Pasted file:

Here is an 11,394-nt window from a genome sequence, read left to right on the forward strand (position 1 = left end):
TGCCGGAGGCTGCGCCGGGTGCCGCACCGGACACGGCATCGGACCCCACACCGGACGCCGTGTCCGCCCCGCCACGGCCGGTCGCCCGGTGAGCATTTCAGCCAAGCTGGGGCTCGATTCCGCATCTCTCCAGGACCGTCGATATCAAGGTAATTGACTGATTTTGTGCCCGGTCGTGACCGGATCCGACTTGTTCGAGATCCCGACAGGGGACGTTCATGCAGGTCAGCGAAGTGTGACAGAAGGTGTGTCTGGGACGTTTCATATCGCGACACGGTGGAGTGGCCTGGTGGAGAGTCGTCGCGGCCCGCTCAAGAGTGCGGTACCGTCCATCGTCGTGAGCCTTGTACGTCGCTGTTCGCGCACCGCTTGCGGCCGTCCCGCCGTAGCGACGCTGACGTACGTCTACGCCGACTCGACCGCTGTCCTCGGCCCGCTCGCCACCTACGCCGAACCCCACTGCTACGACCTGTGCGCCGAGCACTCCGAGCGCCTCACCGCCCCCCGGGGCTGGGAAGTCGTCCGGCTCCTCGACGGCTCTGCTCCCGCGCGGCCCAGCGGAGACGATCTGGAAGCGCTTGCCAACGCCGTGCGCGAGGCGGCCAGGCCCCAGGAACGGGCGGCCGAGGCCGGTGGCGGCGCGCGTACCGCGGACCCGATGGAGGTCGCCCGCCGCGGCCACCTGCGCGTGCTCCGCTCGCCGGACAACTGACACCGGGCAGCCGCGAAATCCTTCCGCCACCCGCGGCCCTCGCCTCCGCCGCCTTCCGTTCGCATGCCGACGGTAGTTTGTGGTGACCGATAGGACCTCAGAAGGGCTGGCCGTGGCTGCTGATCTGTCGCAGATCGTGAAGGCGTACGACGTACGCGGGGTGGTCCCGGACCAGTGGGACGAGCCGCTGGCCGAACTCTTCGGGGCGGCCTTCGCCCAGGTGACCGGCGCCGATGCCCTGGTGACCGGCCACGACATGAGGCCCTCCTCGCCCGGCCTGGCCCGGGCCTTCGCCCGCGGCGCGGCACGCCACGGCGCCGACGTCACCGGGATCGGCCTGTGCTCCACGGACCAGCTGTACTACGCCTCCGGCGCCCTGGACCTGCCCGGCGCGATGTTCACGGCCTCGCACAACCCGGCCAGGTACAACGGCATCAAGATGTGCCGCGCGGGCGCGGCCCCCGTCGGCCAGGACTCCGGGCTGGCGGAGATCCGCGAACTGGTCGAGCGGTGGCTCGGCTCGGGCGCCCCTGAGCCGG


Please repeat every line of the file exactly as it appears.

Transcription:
Here is an 11,394-nt window from a genome sequence, read left to right on the forward strand (position 1 = left end):
TGCCGGAGGCTGCGCCGGGTGCCGCACCGGACACGGCATCGGACCCCACACCGGACGCCGTGTCCGCCCCGCCACGGCCGGTCGCCCGGTGAGCATTTCAGCCAAGCTGGGGCTCGATTCCGCATCTCTCCAGGACCGTCGATATCAAGGTAATTGACTGATTTTGTGCCCGGTCGTGACCGGATCCGACTTGTTCGAGATCCCGACAGGGGACGTTCATGCAGGTCAGCGAAGTGTGACAGAAGGTGTGTCTGGGACGTTTCATATCGCGACACGGTGGAGTGGCCTGGTGGAGAGTCGTCGCGGCCCGCTCAAGAGTGCGGTACCGTCCATCGTCGTGAGCCTTGTACGTCGCTGTTCGCGCACCGCTTGCGGCCGTCCCGCCGTAGCGACGCTGACGTACGTCTACGCCGACTCGACCGCTGTCCTCGGCCCGCTCGCCACCTACGCCGAACCCCACTGCTACGACCTGTGCGCCGAGCACTCCGAGCGCCTCACCGCCCCCCGGGGCTGGGAAGTCGTCCGGCTCCTCGACGGCTCTGCTCCCGCGCGGCCCAGCGGAGACGATCTGGAAGCGCTTGCCAACGCCGTGCGCGAGGCGGCCAGGCCCCAGGAACGGGCGGCCGAGGCCGGTGGCGGCGCGCGTACCGCGGACCCGATGGAGGTCGCCCGCCGCGGCCACCTGCGCGTGCTCCGCTCGCCGGACAACTGACACCGGGCAGCCGCGAAATCCTTCCGCCACCCGCGGCCCTCGCCTCCGCCGCCTTCCGTTCGCATGCCGACGGTAGTTTGTGGTGACCGATAGGACCTCAGAAGGGCTGGCCGTGGCTGCTGATCTGTCGCAGATCGTGAAGGCGTACGACGTACGCGGGGTGGTCCCGGACCAGTGGGACGAGCCGCTGGCCGAACTCTTCGGGGCGGCCTTCGCCCAGGTGACCGGCGCCGATGCCCTGGTGACCGGCCACGACATGAGGCCCTCCTCGCCCGGCCTGGCCCGGGCCTTCGCCCGCGGCGCGGCACGCCACGGCGCCGACGTCACCGGGATCGGCCTGTGCTCCACGGACCAGCTGTACTACGCCTCCGGCGCCCTGGACCTGCCCGGCGCGATGTTCACGGCCTCGCACAACCCGGCCAGGTACAACGGCATCAAGATGTGCCGCGCGGGCGCGGCCCCCGTCGGCCAGGACTCCGGGCTGGCGGAGATCCGCGAACTGGTCGAGCGGTGGCTCGGCTCGGGCGCCCCTGAGCCGG